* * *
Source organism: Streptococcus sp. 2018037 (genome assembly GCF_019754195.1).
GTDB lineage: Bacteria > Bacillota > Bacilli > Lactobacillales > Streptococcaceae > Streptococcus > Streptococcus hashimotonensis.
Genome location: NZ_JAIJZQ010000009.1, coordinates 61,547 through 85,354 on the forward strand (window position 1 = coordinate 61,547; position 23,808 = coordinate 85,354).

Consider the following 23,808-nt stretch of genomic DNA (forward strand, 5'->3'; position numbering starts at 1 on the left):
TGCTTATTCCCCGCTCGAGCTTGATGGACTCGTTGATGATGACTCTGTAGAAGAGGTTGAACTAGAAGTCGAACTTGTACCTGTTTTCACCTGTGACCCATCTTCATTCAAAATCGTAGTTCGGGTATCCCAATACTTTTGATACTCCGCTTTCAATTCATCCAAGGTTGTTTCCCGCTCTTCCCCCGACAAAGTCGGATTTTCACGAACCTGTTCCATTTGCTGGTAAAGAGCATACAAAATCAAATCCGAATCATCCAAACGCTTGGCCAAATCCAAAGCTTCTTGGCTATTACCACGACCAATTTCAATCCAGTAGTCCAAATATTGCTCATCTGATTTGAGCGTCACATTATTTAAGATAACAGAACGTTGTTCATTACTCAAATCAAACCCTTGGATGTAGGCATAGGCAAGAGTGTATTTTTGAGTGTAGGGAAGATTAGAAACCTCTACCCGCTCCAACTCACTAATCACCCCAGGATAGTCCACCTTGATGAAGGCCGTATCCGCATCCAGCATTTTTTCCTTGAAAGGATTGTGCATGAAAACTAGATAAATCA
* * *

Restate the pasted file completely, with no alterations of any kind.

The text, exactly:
Source organism: Streptococcus sp. 2018037 (genome assembly GCF_019754195.1).
GTDB lineage: Bacteria > Bacillota > Bacilli > Lactobacillales > Streptococcaceae > Streptococcus > Streptococcus hashimotonensis.
Genome location: NZ_JAIJZQ010000009.1, coordinates 61,547 through 85,354 on the forward strand (window position 1 = coordinate 61,547; position 23,808 = coordinate 85,354).

Consider the following 23,808-nt stretch of genomic DNA (forward strand, 5'->3'; position numbering starts at 1 on the left):
TGCTTATTCCCCGCTCGAGCTTGATGGACTCGTTGATGATGACTCTGTAGAAGAGGTTGAACTAGAAGTCGAACTTGTACCTGTTTTCACCTGTGACCCATCTTCATTCAAAATCGTAGTTCGGGTATCCCAATACTTTTGATACTCCGCTTTCAATTCATCCAAGGTTGTTTCCCGCTCTTCCCCCGACAAAGTCGGATTTTCACGAACCTGTTCCATTTGCTGGTAAAGAGCATACAAAATCAAATCCGAATCATCCAAACGCTTGGCCAAATCCAAAGCTTCTTGGCTATTACCACGACCAATTTCAATCCAGTAGTCCAAATATTGCTCATCTGATTTGAGCGTCACATTATTTAAGATAACAGAACGTTGTTCATTACTCAAATCAAACCCTTGGATGTAGGCATAGGCAAGAGTGTATTTTTGAGTGTAGGGAAGATTAGAAACCTCTACCCGCTCCAACTCACTAATCACCCCAGGATAGTCCACCTTGATGAAGGCCGTATCCGCATCCAGCATTTTTTCCTTGAAAGGATTGTGCATGAAAACTAGATAAATCA